Another former president has backed Democrat Stacey Abrams’ campaign for Georgia governor.
Weeks after Barack Obama gave Abrams his full-throated support, Georgia native Jimmy Carter called the Democrat the “right leader for our changing state who has consistently championed the values we share.”
“Stacey Abrams' experience, vision, and proven track record of building consensus across party lines are beyond compare, and I will work as hard as I can to elect her in November,” said Carter. “With Stacey Abrams in the governor's mansion, our state will be in good hands and the Georgia of tomorrow will be bright.”
He’s the third U.S. president to weigh in on the nationally-watched race between Abrams and Republican Brian Kemp, a contest that’s already being seen as a warmup to the 2020 race for the White House.
Obama lined up behind Abrams earlier this month, and President Donald Trump’s support for Kemp in July powered the secretary of state to a dominating runoff victory. A late visit from Vice President Mike Pence helped the seal deal.
The latest presidential endorsement raises the possibility that all three figures could hit the campaign trail in Georgia to energize their party’s voters in the final stretch of the race.
Carter, a native of Plains and former Georgia governor himself, is understandably closer to this contest than the other two presidents.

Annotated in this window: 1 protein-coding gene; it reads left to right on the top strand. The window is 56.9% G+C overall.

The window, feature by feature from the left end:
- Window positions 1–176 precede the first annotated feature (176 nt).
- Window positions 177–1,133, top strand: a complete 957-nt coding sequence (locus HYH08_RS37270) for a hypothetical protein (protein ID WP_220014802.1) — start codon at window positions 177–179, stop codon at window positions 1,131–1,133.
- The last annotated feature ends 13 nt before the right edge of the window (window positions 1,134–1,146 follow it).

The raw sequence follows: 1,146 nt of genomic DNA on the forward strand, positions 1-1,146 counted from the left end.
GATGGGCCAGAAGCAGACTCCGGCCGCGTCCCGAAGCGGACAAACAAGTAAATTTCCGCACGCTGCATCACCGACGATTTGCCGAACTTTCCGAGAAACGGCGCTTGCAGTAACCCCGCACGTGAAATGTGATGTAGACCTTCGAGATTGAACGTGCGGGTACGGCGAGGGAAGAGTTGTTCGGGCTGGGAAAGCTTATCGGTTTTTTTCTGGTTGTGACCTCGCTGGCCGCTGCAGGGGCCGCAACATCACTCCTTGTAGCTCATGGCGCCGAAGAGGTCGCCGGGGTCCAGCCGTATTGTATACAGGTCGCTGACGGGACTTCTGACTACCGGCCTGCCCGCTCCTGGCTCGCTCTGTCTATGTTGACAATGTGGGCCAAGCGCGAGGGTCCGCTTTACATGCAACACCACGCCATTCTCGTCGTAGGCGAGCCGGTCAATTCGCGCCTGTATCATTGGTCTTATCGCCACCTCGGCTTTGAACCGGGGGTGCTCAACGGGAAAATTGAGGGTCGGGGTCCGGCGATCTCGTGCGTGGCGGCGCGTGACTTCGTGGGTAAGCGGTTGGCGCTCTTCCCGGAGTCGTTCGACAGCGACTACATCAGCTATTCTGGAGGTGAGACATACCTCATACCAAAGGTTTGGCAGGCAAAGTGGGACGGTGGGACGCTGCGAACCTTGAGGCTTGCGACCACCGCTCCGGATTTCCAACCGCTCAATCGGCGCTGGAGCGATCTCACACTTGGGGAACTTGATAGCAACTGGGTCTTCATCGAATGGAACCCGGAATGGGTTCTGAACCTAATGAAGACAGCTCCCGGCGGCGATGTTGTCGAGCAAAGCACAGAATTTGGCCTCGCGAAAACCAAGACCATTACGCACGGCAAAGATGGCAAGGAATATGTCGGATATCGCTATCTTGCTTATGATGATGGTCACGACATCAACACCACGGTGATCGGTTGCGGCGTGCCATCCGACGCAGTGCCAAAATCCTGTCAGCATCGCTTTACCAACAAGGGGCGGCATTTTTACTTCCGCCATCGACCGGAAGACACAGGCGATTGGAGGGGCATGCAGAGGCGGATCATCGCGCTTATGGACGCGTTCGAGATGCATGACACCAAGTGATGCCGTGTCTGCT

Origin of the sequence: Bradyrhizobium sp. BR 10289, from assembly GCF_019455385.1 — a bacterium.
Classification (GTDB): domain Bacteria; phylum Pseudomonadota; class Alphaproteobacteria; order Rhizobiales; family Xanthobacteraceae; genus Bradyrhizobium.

He released a statement last August saying he won’t choose a side in the Democratic primary with former state Rep. Stacey Evans after he called Abrams a “remarkable” politician who “knows how to reach out to both sides” at a fundraising dinner.
Carter’s grandson Jason, the party’s 2014 nominee, also endorsed Abrams after staying on the sidelines during the primary. Virtually all of the state party’s leading figures – and many of her party’s 2020 presidential hopefuls – have publicly backed Abrams.
So have Hillary Clinton and Bernie Sanders, the two leading Democrats in the 2016 contest. (Ex-President Bill Clinton has yet to weigh in on the race, though one of his top advisers backed Evans in the primary.)
She hopes her progressive policies will mobilize a legion of left-leaning voters, many of them minorities, who rarely cast ballots. Since locking up her primary win over Evans, she’s traveled the state highlighting what she calls “solvable problems” and touting her education and economic plan.
Kemp has stepped up his appeal to the party’s conservative base by highlighting his anti-gang crackdown and pledge to cap state spending. He’s also consolidated GOP support, including a weekend meeting with state legislators aimed at unifying behind his candidacy.
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